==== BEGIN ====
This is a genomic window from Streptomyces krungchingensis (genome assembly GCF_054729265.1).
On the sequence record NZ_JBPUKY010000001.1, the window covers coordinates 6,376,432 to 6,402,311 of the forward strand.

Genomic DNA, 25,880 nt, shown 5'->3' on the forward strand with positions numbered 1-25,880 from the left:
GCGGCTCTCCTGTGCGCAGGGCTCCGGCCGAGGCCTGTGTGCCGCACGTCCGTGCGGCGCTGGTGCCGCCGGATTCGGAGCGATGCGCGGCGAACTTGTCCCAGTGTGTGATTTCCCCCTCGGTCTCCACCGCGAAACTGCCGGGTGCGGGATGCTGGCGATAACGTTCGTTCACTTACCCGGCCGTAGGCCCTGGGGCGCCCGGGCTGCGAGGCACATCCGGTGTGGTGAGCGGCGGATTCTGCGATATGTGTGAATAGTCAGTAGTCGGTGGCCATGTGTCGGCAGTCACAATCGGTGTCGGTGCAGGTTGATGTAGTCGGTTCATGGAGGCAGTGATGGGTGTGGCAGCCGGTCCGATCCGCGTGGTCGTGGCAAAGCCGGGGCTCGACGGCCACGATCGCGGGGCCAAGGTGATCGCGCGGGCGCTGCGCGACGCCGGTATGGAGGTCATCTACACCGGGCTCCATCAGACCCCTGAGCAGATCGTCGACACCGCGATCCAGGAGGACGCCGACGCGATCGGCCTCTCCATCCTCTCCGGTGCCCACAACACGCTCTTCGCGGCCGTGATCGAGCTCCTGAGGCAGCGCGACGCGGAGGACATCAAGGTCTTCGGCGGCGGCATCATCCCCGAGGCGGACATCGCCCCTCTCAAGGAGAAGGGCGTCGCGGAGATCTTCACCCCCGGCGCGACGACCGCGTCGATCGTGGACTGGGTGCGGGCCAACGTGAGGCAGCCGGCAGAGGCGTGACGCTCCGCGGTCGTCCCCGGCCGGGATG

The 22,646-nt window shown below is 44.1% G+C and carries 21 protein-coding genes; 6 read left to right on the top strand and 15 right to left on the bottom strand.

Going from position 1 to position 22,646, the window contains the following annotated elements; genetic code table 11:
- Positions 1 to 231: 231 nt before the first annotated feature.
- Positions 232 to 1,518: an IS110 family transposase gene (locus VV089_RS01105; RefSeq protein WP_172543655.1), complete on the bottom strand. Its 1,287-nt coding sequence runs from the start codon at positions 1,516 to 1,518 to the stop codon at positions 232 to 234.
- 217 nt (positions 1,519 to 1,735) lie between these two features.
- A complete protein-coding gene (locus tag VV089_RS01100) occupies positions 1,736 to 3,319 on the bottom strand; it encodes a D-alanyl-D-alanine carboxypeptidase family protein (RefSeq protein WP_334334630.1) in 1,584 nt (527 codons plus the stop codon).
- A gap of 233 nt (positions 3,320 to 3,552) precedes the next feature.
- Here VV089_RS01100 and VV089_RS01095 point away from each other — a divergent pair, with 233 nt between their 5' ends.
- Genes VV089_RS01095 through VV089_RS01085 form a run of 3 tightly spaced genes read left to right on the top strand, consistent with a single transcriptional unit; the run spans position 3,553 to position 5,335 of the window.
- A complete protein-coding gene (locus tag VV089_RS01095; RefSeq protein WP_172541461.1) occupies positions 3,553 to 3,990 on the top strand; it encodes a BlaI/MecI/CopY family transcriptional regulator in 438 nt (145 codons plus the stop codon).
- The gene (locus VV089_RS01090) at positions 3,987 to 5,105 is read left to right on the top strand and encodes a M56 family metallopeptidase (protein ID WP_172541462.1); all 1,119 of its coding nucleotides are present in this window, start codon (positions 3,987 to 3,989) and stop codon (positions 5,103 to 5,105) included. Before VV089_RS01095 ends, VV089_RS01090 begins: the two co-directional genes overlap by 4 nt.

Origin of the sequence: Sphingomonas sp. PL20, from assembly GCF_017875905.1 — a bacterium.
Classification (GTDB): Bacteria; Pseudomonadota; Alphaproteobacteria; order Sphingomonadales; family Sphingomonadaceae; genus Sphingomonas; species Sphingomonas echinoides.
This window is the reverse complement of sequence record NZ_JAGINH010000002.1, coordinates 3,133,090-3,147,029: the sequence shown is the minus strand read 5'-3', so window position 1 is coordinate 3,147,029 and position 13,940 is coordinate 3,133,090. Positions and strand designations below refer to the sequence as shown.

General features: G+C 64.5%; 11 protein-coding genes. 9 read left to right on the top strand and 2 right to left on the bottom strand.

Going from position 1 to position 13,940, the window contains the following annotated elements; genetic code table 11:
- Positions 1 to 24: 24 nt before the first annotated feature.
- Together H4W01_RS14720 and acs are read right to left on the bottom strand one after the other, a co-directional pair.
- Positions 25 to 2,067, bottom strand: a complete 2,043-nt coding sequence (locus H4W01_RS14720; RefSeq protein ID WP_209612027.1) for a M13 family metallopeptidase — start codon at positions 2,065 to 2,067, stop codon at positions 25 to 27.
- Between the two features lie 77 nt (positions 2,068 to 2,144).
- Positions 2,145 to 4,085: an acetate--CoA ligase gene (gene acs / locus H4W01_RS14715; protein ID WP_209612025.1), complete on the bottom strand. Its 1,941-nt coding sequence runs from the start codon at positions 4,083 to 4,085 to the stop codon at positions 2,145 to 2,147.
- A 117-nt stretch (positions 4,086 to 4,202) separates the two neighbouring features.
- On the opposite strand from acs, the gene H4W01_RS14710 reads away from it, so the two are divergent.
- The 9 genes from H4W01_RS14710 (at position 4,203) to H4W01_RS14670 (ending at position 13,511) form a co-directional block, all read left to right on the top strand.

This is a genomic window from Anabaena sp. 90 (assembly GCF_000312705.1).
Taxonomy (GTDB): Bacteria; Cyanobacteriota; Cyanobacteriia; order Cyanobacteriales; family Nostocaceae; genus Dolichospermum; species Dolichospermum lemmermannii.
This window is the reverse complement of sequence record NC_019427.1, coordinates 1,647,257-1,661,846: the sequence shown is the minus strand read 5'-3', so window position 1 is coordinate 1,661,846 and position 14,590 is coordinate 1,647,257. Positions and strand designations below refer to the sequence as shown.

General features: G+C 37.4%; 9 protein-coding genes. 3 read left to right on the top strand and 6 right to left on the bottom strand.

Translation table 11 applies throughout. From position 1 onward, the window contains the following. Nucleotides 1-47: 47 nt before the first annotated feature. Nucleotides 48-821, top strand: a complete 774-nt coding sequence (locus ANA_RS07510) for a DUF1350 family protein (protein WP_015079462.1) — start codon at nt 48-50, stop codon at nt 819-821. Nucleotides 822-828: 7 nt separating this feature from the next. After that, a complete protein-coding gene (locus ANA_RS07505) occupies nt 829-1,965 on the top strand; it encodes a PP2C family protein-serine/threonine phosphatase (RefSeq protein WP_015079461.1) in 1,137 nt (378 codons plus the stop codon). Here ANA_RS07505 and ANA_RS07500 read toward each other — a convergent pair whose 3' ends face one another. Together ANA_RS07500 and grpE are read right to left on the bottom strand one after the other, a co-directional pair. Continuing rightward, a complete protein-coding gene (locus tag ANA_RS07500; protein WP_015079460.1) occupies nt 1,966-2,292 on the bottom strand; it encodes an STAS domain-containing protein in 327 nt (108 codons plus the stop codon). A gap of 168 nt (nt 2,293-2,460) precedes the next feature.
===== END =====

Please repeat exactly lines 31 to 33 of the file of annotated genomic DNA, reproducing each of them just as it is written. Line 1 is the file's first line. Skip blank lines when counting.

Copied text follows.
This window is the reverse complement of sequence record NC_019427.1, coordinates 1,647,257-1,661,846: the sequence shown is the minus strand read 5'-3', so window position 1 is coordinate 1,661,846 and position 14,590 is coordinate 1,647,257. Positions and strand designations below refer to the sequence as shown.

General features: G+C 37.4%; 9 protein-coding genes. 3 read left to right on the top strand and 6 right to left on the bottom strand.

Translation table 11 applies throughout. From position 1 onward, the window contains the following. Nucleotides 1-47: 47 nt before the first annotated feature. Nucleotides 48-821, top strand: a complete 774-nt coding sequence (locus ANA_RS07510) for a DUF1350 family protein (protein WP_015079462.1) — start codon at nt 48-50, stop codon at nt 819-821. Nucleotides 822-828: 7 nt separating this feature from the next. After that, a complete protein-coding gene (locus ANA_RS07505) occupies nt 829-1,965 on the top strand; it encodes a PP2C family protein-serine/threonine phosphatase (RefSeq protein WP_015079461.1) in 1,137 nt (378 codons plus the stop codon). Here ANA_RS07505 and ANA_RS07500 read toward each other — a convergent pair whose 3' ends face one another. Together ANA_RS07500 and grpE are read right to left on the bottom strand one after the other, a co-directional pair. Continuing rightward, a complete protein-coding gene (locus tag ANA_RS07500; protein WP_015079460.1) occupies nt 1,966-2,292 on the bottom strand; it encodes an STAS domain-containing protein in 327 nt (108 codons plus the stop codon). A gap of 168 nt (nt 2,293-2,460) precedes the next feature.